The two local transit authorities, OC Transpo, and Socit de transport de l'Outaouais, prepared brochures that promoted the Commuter Challenge. This was part of their larger campaign, working with the Canadian Urban Transit Association (CUTA), to increase ridership across the country. In Ottawa-Carleton, 20,000 copies of the brochure were printed and distributed on every bus during the week prior to the Commuter Challenge. More information was also printed in OC Transpo's passenger newsletter "Circuits." OC Transpo and CUTA distributed bright yellow t-shirts with the "Walk Bike Ride" logo on it, and these were given away as promotions and prizes. Local politicians also wore the t-shirts at Commuter Challenge events.

CKCU FM community radio was very supportive of the Commuter Challenge and aired several interviews highlighting different types of transportation, the issue of climate change, and the health benefits of active commuting (Mass Media). Local television stations, and CBC Radio also aired interviews.

A public service announcement for radio was prepared and can be heard on the Media page of the Commuter Challenge web site. The PSA was sent to several radio stations in the National Capital region. Follow-up to these stations revealed that on-air personalities choose which PSAs to run, and PSAs are not tracked as to when they are played. To date, no information has been received that the PSA was played, but it will be retained and amended for future campaigns.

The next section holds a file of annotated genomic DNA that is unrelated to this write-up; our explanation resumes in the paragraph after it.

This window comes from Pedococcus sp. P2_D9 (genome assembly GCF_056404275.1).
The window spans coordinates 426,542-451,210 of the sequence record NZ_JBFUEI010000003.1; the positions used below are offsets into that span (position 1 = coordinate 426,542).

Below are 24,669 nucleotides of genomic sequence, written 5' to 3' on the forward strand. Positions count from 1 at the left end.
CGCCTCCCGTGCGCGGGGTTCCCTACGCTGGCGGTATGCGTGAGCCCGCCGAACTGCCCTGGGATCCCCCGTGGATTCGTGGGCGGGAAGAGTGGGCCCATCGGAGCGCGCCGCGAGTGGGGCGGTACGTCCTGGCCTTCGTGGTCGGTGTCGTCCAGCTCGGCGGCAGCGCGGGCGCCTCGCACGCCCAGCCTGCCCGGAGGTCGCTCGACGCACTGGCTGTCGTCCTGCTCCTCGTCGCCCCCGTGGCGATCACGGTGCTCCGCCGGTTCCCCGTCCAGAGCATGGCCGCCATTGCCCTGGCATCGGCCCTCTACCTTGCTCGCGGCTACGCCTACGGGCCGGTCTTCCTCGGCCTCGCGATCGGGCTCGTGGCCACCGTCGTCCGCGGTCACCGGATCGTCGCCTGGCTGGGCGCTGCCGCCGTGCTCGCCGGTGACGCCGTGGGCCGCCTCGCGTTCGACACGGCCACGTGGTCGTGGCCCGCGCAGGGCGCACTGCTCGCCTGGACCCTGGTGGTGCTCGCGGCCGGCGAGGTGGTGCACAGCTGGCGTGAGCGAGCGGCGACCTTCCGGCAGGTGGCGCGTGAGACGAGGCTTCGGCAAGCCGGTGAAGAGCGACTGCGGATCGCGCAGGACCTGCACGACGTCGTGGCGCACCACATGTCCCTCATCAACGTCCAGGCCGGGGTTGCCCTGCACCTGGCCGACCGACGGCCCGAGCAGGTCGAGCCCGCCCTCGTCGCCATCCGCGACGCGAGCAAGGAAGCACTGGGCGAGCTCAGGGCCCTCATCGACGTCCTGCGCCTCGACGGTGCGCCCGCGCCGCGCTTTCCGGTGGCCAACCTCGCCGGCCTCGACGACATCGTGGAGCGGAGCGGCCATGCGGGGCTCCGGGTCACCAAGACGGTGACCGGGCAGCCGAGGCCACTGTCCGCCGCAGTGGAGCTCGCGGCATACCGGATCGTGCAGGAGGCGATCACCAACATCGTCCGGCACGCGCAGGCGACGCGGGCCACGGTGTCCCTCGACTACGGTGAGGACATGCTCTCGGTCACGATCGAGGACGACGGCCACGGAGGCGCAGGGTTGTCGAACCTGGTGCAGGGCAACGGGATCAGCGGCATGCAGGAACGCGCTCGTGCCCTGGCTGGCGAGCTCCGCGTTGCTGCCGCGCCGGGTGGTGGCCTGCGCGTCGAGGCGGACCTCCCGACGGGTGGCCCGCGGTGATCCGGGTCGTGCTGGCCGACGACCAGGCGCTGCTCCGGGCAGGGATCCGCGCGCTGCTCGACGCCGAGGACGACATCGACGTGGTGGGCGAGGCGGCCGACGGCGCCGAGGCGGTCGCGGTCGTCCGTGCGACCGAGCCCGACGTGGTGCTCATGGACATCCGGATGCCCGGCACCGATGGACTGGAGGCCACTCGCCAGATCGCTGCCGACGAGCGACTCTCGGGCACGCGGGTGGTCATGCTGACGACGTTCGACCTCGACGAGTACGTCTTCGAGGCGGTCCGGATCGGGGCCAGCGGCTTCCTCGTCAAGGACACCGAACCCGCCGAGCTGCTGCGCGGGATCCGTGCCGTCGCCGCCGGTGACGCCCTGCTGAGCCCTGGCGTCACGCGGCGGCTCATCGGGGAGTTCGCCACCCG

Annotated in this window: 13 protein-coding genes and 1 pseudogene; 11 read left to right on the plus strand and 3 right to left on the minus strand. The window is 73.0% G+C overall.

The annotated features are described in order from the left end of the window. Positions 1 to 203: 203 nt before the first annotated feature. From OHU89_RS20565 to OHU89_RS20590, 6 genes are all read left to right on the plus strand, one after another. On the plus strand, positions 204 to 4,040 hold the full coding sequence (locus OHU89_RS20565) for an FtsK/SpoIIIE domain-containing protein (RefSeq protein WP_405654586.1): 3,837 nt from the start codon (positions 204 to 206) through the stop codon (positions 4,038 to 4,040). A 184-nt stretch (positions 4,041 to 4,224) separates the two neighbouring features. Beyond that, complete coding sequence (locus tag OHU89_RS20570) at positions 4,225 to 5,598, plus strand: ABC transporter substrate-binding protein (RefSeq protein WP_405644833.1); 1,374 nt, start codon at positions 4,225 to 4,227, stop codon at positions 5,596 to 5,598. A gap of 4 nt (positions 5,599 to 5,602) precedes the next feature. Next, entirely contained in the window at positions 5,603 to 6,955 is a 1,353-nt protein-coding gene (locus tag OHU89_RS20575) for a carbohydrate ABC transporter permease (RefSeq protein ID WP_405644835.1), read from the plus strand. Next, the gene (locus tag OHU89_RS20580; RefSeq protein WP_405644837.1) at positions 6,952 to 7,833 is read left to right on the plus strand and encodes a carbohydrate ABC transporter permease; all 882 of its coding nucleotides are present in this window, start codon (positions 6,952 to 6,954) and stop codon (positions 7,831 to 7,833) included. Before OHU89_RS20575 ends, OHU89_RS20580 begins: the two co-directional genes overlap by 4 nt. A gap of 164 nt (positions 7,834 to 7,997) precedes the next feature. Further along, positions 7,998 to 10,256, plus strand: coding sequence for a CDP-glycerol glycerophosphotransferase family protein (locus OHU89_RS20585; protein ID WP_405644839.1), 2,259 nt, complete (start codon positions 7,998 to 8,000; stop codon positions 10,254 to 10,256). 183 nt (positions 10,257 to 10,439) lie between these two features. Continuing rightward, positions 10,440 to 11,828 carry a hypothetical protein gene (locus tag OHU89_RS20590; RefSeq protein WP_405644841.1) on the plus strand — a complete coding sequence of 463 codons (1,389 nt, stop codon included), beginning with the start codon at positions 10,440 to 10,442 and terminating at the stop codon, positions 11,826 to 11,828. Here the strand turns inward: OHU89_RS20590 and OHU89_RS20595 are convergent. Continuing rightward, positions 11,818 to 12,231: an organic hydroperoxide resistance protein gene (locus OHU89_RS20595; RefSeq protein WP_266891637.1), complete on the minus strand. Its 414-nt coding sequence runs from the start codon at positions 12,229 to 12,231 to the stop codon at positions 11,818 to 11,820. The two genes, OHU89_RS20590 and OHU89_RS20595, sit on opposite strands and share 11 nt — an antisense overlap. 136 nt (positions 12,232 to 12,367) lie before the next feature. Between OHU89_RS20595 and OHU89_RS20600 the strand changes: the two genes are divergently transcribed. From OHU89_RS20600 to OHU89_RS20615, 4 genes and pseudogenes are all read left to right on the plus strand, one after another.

Advertisements were placed in community newspapers, and "XPress," a weekly entertainment newspaper. XPress also printed articles about the Commuter Challenge.

Several local non-profit groups, Environment Canada, the City of Ottawa, and the Region of Ottawa-Carleton added a link from their web site to the Commuter Challenge web site, giving the campaign a higher profile.

The following events were either organized by the Commuter Challenge, or by supporting groups who were holding similar campaigns:

  • A bicycle safety demonstration was organized with the support of Citizens for Safe Cycling.
  • Free newspapers were handed out by local mayors, city and regional politicians, and the Honourable David Anderson, Federal Minister of the Environment at two "thank you" events for bus commuters.
  • OC Transpo and the Canadian Urban Transportation Association unveiled a new advertising campaign to increase ridership in May.
  • The David Suzuki Foundation, Nortel Networks and Canada Post organized trade fairs that highlighted active and sustainable transportation, among other issues, in April, May and June.

In many of these promotional activities, AFO capitalized on the challenge between the National Capital Region and Calgary to foster interest and friendly competition.